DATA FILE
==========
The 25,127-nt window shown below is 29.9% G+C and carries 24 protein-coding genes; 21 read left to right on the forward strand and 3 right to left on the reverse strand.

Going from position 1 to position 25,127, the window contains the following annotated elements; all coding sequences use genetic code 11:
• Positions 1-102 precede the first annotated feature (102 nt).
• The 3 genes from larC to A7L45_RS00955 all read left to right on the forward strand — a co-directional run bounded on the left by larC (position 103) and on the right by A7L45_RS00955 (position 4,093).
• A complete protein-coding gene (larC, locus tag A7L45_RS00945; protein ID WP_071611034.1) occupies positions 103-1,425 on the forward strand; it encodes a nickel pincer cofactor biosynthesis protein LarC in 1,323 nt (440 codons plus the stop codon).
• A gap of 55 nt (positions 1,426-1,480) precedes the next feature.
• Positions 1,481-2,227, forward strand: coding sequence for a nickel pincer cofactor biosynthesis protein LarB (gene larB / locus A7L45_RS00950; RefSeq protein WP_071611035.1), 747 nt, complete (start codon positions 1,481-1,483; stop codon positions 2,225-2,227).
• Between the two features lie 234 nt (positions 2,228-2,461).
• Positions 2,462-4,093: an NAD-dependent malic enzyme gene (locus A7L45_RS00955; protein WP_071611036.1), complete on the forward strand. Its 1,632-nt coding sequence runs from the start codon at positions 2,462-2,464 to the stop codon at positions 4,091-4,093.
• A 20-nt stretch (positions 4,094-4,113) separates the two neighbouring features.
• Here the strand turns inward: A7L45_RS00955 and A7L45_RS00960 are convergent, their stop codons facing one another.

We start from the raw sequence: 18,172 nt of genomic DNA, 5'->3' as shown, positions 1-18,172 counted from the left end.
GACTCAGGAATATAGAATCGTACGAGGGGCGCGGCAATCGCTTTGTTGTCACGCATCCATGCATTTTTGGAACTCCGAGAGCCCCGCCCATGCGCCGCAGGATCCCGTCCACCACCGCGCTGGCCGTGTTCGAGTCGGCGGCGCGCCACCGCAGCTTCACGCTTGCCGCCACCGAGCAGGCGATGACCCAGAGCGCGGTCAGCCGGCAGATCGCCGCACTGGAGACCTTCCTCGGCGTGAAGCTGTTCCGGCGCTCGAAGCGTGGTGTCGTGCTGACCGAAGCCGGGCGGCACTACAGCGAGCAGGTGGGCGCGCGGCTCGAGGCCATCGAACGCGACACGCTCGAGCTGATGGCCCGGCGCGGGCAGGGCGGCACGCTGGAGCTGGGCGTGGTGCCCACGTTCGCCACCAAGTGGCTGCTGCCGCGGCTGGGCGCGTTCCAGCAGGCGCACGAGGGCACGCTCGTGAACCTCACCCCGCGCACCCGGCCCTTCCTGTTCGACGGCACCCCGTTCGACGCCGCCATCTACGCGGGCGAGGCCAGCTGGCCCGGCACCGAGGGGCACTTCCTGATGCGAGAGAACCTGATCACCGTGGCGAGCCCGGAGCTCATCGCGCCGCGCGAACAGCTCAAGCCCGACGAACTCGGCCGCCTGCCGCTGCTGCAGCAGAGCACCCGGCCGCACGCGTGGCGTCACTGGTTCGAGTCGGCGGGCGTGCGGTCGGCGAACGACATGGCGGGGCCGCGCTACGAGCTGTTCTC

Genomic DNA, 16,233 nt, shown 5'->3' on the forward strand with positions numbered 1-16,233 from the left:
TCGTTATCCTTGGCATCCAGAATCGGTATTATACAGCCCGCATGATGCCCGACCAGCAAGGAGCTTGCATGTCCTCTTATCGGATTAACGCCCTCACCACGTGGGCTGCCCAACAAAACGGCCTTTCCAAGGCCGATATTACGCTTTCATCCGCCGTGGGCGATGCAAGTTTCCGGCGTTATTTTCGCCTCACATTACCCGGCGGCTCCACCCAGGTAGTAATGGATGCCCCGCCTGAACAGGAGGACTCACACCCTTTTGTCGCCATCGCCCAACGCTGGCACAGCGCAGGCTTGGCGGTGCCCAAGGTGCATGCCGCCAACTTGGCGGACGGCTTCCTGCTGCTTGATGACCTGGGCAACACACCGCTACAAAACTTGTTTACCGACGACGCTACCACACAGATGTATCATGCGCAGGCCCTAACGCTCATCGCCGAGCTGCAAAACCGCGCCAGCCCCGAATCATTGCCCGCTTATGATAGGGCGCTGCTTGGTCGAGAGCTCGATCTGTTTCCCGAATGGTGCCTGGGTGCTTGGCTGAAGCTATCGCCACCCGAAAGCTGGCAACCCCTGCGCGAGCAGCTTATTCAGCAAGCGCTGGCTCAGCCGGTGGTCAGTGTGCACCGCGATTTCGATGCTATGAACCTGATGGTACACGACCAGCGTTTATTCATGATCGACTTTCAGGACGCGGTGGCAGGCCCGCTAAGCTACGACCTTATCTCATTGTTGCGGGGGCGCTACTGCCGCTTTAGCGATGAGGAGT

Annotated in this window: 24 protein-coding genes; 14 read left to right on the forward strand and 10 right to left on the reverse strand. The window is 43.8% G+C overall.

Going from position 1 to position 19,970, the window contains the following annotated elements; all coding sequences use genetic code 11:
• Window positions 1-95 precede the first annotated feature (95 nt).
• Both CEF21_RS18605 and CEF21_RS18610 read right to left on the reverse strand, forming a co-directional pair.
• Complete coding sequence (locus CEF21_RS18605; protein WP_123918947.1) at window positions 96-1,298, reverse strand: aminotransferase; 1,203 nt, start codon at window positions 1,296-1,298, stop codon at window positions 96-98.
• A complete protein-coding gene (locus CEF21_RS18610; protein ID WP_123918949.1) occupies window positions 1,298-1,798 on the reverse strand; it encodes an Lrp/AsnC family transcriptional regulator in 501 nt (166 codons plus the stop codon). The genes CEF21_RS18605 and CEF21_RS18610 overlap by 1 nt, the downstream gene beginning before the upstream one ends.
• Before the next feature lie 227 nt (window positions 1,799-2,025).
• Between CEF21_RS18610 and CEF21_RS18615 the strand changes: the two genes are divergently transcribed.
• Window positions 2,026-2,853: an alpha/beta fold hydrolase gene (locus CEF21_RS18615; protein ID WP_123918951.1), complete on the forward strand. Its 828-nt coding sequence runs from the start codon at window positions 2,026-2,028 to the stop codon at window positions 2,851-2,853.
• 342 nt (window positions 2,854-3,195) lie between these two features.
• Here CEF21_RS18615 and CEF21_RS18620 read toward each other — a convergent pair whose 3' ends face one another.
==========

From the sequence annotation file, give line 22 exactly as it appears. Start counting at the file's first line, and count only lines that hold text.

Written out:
• Before the next feature lie 227 nt (window positions 1,799-2,025).